Back in the 1990s, I remember the first one being not critically but slightly less popular among the pupils, although certain authors and texts were definitely loved.
Kids were always into adventurous worlds and funny twists but an average Ukrainian novel would typically hold this specific melancholic mood, and a common discussion around Ukrainian folklore would end up with: “But why would half of the songs start with ‘Oy…’ (an analogue to ‘Oh’, in this case, basically a deep sigh)?”
To do justice, the “Oy!” which starts the other half is a rather cheerful or fighting expression, but still. Luckily, nowadays there are plenty of fun and interactive ways to discover humour, burlesque, and comedy in Ukrainian literature and culture.
Unfortunately, it seems like some parts of Ukrainian literature just demand diving into the context, and I don’t think I’ll lie if I say lots of kids won’t choose it over a nice cheerful story, no matter which country it comes from.
Lots of classical Ukrainian texts would still be about suffering, fighting, anguish and pain. That means teachers need to keep in mind the need to dilute similar stories. I was happy to compare today’s school curriculum in literature to what we had back in the day and find more diversity.
It’s really hard to find something cheerful and carefree in our cultural heritage. Lots of young Ukrainians could tell that attempts to study it often caused boredom and neglect at school.
But today, the situation has changed dramatically and all of a sudden many people began to understand the roots of the wailing in the pages of books on their shelves, most likely covered with dust. Although lots of Ukrainians always had respect for their language and culture, folklore and classical literature were often stumbling blocks on the way to complete acceptance of one’s heritage.
Obviously, one could object to my memories and say that the situation in their class was different. It’s important to understand I’m describing my personal experience. Nevertheless, most of my friends and neighbours have the same feelings. I’m not into conspiracies. But the events I’m witnessing in real life and hearing from my immediate surroundings somehow make me feel that the Soviets created our old school program of Ukrainian literature to make kids hate it.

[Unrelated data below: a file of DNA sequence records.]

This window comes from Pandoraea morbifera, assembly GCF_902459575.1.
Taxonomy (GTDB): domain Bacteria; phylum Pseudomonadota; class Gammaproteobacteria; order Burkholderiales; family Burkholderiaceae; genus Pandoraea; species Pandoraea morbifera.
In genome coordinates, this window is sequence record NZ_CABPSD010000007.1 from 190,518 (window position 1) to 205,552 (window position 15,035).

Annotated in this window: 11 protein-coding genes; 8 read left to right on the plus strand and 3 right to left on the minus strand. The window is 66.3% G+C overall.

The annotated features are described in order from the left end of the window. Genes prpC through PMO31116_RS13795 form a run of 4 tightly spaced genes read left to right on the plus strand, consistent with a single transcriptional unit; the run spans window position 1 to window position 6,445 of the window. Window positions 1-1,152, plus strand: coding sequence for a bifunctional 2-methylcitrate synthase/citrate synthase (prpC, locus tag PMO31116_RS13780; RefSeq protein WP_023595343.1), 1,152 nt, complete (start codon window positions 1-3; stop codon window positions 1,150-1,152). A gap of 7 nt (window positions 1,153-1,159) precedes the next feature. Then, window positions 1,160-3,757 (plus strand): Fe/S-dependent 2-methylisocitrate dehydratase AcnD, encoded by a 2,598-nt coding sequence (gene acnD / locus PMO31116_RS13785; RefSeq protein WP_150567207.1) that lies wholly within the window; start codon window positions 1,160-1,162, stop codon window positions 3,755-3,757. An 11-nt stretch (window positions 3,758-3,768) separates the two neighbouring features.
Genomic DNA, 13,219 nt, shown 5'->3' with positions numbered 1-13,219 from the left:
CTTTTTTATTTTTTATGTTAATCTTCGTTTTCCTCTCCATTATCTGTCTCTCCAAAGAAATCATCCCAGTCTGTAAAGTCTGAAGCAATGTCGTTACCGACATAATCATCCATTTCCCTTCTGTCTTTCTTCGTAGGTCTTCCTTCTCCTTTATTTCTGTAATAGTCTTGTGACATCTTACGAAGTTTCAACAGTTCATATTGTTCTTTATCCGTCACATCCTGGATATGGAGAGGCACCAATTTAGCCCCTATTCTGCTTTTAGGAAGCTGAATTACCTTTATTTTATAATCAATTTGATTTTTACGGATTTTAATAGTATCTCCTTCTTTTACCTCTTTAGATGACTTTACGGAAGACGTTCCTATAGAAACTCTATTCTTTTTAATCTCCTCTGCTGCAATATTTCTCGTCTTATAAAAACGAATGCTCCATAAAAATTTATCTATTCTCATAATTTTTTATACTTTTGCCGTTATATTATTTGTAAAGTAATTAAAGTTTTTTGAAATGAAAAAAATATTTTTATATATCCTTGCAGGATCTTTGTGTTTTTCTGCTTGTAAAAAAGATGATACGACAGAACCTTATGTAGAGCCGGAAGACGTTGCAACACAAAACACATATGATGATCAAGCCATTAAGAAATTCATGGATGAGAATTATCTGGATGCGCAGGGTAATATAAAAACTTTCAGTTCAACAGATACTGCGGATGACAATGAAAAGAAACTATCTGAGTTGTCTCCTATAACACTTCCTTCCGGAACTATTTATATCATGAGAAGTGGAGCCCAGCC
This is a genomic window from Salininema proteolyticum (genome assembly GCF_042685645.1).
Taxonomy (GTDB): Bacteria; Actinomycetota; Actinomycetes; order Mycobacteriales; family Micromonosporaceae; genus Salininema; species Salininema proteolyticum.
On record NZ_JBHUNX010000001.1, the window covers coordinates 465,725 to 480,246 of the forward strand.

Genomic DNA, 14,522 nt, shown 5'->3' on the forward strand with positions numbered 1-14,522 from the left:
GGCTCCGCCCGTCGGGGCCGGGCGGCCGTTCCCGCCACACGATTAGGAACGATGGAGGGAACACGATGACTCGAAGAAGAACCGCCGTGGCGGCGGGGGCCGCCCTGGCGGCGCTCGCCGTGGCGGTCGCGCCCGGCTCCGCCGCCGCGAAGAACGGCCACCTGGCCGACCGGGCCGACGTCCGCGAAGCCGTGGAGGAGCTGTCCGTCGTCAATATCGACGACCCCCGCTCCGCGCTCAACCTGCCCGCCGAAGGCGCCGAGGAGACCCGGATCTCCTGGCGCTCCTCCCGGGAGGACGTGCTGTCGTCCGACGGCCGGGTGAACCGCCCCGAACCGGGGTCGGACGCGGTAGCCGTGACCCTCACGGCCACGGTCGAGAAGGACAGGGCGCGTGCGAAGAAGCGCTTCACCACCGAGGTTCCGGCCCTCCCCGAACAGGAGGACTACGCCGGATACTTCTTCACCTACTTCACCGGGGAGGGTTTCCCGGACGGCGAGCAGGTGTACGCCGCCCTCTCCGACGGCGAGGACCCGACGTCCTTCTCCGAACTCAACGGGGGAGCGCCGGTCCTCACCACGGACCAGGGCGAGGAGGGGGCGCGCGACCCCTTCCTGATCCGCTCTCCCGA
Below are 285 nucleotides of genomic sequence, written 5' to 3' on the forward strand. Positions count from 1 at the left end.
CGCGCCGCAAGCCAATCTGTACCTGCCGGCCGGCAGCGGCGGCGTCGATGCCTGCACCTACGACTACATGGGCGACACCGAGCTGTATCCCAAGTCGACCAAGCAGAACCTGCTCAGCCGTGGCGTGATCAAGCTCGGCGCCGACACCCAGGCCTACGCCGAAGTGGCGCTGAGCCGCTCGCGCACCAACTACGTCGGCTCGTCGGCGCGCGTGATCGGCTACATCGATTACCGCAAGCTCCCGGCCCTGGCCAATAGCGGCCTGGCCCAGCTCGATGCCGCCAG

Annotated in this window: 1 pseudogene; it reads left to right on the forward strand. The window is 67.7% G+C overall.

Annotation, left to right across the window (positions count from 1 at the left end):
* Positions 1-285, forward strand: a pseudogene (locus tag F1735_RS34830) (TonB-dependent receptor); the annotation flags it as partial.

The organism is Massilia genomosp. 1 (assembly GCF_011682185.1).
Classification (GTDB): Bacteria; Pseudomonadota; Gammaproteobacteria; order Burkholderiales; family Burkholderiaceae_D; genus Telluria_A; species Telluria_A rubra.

It feels like those of us who didn’t face the facts of Russia’s modern imperialistic essence were only trying to postpone the inevitable. Attempts to erase Ukrainian identity are not new to Putin’s barbarian trend, it’s a centuries-long consistent policy.
The 19th century doesn’t seem like prehistoric history but that’s when Russia was still powerful enough to decide what may or may not be published, as the Ukrainian side had to go through serious language and content a.k.a. ideological filtering (and finally a ban, obviously).
Should one mention Stalin’s executions? No matter which ideology Russia proclaimed officially, for Ukrainians it never changed the picture. A huge neighbouring country had an image of a non-existing and self-proclaimed country somewhere to its south that needs to finally be taken care of.